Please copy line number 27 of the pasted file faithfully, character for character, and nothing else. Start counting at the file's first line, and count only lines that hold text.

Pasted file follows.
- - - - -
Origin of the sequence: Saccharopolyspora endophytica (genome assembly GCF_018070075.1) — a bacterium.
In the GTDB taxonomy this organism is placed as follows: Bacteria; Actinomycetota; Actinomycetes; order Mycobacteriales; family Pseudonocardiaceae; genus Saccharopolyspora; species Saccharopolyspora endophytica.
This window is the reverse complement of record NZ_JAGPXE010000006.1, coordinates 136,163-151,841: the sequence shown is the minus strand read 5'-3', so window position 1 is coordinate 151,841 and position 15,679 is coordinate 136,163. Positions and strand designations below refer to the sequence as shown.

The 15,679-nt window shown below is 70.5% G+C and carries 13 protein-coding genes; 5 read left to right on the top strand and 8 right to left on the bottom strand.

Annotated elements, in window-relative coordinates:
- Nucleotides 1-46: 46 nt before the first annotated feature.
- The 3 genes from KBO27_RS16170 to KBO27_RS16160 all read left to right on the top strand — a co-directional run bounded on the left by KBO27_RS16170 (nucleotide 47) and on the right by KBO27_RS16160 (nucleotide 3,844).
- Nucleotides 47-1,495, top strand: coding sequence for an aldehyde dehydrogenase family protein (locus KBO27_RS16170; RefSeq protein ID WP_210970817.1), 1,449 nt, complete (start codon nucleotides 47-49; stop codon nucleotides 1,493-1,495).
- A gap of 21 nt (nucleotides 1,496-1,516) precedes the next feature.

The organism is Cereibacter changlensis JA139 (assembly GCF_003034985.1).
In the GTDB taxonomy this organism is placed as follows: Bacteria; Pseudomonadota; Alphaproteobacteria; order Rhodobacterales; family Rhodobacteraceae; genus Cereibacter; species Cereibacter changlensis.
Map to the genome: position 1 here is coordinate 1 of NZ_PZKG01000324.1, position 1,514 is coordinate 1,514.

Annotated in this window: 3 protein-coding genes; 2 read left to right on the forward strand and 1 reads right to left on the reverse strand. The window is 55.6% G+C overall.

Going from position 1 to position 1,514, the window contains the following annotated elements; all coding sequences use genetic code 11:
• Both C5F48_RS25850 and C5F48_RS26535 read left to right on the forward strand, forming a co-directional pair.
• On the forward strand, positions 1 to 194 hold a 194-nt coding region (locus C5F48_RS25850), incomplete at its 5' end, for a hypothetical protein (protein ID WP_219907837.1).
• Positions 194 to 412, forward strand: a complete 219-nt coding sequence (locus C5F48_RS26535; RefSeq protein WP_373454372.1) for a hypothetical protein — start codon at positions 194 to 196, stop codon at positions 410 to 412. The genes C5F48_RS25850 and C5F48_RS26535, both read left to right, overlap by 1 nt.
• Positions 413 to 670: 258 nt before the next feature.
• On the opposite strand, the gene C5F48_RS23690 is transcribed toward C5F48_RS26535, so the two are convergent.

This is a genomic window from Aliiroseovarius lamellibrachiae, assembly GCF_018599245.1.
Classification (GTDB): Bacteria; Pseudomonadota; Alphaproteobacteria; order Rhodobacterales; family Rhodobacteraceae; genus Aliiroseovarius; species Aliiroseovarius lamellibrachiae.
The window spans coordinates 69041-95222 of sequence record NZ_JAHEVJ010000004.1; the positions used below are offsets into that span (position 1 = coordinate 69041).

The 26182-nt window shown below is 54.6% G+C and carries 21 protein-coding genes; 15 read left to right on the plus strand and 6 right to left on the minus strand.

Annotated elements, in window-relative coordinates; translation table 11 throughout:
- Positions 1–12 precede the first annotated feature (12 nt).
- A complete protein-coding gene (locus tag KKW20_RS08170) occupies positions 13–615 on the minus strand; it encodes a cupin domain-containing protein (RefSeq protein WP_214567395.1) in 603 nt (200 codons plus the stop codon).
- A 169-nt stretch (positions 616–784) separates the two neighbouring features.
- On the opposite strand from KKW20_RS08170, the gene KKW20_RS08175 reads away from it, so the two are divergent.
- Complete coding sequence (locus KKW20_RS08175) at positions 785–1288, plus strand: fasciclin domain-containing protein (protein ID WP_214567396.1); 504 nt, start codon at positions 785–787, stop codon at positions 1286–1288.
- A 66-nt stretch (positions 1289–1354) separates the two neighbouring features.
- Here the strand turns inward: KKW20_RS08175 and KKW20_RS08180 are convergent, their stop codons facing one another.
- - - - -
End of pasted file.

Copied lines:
- A 169-nt stretch (positions 616–784) separates the two neighbouring features.